David Kirkpatrick

December 2, 2009

Composting for fun and profit

Filed under: et.al. — Tags: , , , — David Kirkpatrick @ 6:12 pm

Okay, that title is a total lie. Composting isn’t all that fun unless you consider saving food scraps and collecting leaves entertaining pastimes, and really you’d have to compost on a massive scale to make any profit selling the results. But if you do any gardening or other personal agriculture, a garden composter is a great way to create your own fertilizer and enriched soil, and it does provide a nice way to dispose of organic material that still has a lot to give. A much better alternative to sending all that material either down the disposal or to the landfill.

Garden composters come in many sizes, shapes and formats, and can even be built from scrap material around the workshop. If you are looking to build your own composter, do a quick internet search for plans that best fit your space. I created a very simple composter using two-by-fours for corner posts and old fencing slats as side walls with a little breathing space between slat. It doesn’t look great, but it does get the job done.

If you’d prefer something a little more organized, and certainly better looking than my homemade composter, hit any link in this post for a wide variety of composters and composter accessories from Outdora. You can find units that stay in the kitchen or on the counter top for ease of adding leftover food material, and larger outdoor units that’ll handle anything you want to throw at them.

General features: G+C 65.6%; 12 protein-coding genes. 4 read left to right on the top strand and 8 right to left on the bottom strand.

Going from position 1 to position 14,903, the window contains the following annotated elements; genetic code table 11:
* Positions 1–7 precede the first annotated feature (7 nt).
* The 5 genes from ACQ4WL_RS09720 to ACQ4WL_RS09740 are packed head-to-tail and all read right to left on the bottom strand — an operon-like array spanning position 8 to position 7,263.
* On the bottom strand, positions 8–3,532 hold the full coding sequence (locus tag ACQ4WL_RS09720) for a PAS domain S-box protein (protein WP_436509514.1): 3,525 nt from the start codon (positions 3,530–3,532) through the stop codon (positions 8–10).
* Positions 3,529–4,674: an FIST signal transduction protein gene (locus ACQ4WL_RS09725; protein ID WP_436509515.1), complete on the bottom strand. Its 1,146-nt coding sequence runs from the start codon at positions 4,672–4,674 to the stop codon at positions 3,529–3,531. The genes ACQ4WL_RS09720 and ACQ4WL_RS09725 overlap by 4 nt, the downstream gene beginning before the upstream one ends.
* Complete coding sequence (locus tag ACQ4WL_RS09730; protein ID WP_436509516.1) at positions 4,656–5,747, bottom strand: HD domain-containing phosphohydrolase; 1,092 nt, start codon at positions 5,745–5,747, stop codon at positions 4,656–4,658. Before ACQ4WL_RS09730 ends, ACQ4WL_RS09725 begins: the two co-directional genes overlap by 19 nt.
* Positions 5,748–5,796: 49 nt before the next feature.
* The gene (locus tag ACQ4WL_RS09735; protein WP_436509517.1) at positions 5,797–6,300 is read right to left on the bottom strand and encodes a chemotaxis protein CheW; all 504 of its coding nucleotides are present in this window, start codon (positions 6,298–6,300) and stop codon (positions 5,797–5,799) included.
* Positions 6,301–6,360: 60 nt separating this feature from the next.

If you’re new to the composting game keep in mind you want to add what is considered “green” and “brown” organic material. Green material is kitchen scraps including fruit and vegetable waste, egg shells, coffee grounds and tea leaves and the like. Avoid meat products because they tend to attract vermin, and don’t add citrus waste such as orange peels. The acids will kill beneficial organisms in your compost. Brown material includes fallen leaves, chipped tree wood and straw-like material. Lawn trimming fall under both categories depending on whether they are freshly cut and still green, or dried out and brittle brown.